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Antibiotic evaluated for reducing brain injury due to bleeding

Investigators at Washington University are studying the use of the antibiotic minocycline to prevent delayed injury in patients with brain bleeds

by Andrea MonglerSeptember 28, 2015

In the new research, investigators are studying the role that an enzyme, matrix metalloproteinase (MMP)-9, plays in vasospasm and what effect minocycline has on MMP-9 and vasospasm. Previous studies have shown that levels of MMP-9 in the spinal fluid of patients with subarachnoid hemorrhage are elevated and suggest that these elevated levels may correlate with vasospasm development.

To test this theory, neurosurgeon Gregory Zipfel, MD, and colleagues knocked out, or inactivated, the MMP-9 gene in a mouse model of resubarachnoid hemorrhage. The knockout mice developed less severe vasospasm and had better neurological outcomes than mice with MMP-9 present.

“We think this is the strongest data to date that MMP-9 is involved in vasospasm after subarachnoid hemorrhage,” Zipfel says.

The next step was to identify a drug that could block MMP-9’s adverse effects in the brain. The investigators decided to study the tetracycline derivative minocycline, a known MMP inhibitor. Using their mouse model of subarachnoid hemorrhage, they found that the drug reduced the incidence of vasospasm and improved outcomes. The results were similar in a rabbit model of the condition.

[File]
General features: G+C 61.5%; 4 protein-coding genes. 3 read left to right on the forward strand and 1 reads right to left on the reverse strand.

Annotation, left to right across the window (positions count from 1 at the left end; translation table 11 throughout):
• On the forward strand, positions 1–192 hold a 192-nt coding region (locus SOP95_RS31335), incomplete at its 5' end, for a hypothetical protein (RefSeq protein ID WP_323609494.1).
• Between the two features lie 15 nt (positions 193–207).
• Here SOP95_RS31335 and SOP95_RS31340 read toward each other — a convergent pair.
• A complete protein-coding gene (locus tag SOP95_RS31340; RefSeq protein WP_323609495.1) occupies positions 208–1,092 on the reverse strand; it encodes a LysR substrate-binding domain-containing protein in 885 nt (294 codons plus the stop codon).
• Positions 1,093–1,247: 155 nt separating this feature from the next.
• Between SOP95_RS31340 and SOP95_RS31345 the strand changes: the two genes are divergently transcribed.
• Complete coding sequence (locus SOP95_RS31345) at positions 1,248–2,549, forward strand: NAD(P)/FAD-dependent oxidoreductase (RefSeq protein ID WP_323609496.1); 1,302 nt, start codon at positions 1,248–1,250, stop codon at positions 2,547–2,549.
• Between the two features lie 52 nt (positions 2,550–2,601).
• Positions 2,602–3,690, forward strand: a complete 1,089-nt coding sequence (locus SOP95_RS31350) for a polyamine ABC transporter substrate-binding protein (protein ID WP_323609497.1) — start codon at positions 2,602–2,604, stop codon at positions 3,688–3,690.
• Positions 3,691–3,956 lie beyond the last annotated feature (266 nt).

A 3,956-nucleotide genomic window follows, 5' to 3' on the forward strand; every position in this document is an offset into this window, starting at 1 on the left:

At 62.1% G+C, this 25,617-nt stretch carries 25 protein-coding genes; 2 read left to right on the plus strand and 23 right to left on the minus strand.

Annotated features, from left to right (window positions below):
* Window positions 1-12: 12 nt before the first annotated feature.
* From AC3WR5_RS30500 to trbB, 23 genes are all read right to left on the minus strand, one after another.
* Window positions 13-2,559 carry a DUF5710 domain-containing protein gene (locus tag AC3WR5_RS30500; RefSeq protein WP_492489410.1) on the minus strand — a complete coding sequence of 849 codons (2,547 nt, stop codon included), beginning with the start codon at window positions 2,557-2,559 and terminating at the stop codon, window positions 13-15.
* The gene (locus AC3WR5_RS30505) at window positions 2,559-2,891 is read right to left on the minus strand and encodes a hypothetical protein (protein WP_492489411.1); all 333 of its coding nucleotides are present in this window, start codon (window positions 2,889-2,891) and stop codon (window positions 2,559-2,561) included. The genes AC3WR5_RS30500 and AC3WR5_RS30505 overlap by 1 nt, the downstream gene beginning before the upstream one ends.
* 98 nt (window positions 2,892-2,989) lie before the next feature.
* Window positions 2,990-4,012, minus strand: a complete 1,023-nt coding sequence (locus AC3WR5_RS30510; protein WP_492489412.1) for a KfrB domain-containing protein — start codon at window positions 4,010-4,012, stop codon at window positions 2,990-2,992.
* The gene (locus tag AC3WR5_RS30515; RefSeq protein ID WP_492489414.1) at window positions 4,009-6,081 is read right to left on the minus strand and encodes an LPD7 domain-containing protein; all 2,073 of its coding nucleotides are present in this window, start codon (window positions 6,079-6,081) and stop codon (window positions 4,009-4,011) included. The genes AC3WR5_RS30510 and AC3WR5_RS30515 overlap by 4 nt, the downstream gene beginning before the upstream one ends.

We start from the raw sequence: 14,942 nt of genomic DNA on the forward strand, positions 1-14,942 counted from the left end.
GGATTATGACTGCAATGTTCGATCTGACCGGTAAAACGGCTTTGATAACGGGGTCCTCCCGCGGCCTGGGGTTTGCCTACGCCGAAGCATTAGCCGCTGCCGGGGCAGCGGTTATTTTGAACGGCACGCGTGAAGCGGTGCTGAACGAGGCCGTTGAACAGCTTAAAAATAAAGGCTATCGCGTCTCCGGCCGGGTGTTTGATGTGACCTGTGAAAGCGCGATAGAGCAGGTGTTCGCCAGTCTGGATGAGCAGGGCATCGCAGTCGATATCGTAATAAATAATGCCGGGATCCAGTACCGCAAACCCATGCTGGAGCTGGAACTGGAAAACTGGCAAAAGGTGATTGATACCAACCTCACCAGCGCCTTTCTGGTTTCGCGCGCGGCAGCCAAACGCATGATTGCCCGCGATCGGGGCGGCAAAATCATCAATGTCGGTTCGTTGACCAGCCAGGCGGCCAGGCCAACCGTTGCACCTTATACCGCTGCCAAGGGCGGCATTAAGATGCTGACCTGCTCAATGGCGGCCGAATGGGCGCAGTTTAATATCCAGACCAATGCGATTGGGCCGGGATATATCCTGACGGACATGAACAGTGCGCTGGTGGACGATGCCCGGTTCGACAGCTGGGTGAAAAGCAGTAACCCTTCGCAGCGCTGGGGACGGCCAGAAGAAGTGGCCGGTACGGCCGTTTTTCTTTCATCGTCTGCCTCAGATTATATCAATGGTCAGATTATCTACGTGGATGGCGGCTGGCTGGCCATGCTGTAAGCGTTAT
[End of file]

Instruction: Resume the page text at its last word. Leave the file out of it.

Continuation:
Safety testing in patients

The investigators are now conducting a phase I clinical trial to determine whether minocycline treatment is safe in human patients with subarachnoid hemorrhage and whether it reduces MMP-9 levels in the spinal fluid and blood. The trial will enroll 12 patients.

If the trial is successful, the team will conduct a phase II study to look not only at safety and MMP-9 levels but also at whether the incidence of vasospasm is reduced in patients receiving minocycline.

“If we start to see that minocycline is safe and reduces MMP-9 levels and we have signs in phase II that the incidence of vasospasm is lower, then we will design a multicenter phase III trial to look at the long-term neurologic outcomes of minocycline treatment,” Zipfel says. “Our long-term goal is to improve outcomes after subarachnoid hemorrhage.”

A version of this story appears in Innovate Neurology & Neurosurgery, a magazine published by Barnes-Jewish Hospital and Washington University Physicians highlighting the latest clinical and research advancements offered by these two institutions.